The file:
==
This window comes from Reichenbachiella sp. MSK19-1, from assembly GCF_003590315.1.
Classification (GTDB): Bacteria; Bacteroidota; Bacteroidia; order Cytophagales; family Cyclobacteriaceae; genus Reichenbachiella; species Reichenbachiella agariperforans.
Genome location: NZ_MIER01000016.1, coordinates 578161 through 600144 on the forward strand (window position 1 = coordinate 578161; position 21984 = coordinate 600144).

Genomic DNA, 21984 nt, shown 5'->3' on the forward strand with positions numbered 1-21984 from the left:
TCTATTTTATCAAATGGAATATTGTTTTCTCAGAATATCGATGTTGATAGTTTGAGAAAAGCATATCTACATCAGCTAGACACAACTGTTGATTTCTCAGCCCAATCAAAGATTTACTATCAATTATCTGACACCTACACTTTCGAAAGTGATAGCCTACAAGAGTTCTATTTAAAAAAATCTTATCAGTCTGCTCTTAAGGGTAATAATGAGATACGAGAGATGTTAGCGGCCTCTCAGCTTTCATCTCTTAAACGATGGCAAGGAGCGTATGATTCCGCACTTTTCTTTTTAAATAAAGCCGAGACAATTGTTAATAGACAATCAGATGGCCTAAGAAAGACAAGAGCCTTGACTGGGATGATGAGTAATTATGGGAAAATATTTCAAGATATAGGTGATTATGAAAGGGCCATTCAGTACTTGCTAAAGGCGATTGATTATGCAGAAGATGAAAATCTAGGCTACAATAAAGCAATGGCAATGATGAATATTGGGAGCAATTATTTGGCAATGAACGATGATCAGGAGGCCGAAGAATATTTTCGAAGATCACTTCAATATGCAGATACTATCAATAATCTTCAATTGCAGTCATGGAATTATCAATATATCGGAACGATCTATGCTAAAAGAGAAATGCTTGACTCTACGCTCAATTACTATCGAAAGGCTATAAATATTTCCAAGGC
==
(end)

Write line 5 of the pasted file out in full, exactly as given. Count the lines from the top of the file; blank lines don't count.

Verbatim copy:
TCTATTTTATCAAATGGAATATTGTTTTCTCAGAATATCGATGTTGATAGTTTGAGAAAAGCATATCTACATCAGCTAGACACAACTGTTGATTTCTCAGCCCAATCAAAGATTTACTATCAATTATCTGACACCTACACTTTCGAAAGTGATAGCCTACAAGAGTTCTATTTAAAAAAATCTTATCAGTCTGCTCTTAAGGGTAATAATGAGATACGAGAGATGTTAGCGGCCTCTCAGCTTTCATCTCTTAAACGATGGCAAGGAGCGTATGATTCCGCACTTTTCTTTTTAAATAAAGCCGAGACAATTGTTAATAGACAATCAGATGGCCTAAGAAAGACAAGAGCCTTGACTGGGATGATGAGTAATTATGGGAAAATATTTCAAGATATAGGTGATTATGAAAGGGCCATTCAGTACTTGCTAAAGGCGATTGATTATGCAGAAGATGAAAATCTAGGCTACAATAAAGCAATGGCAATGATGAATATTGGGAGCAATTATTTGGCAATGAACGATGATCAGGAGGCCGAAGAATATTTTCGAAGATCACTTCAATATGCAGATACTATCAATAATCTTCAATTGCAGTCATGGAATTATCAATATATCGGAACGATCTATGCTAAAAGAGAAATGCTTGACTCTACGCTCAATTACTATCGAAAGGCTATAAATATTTCCAAGGC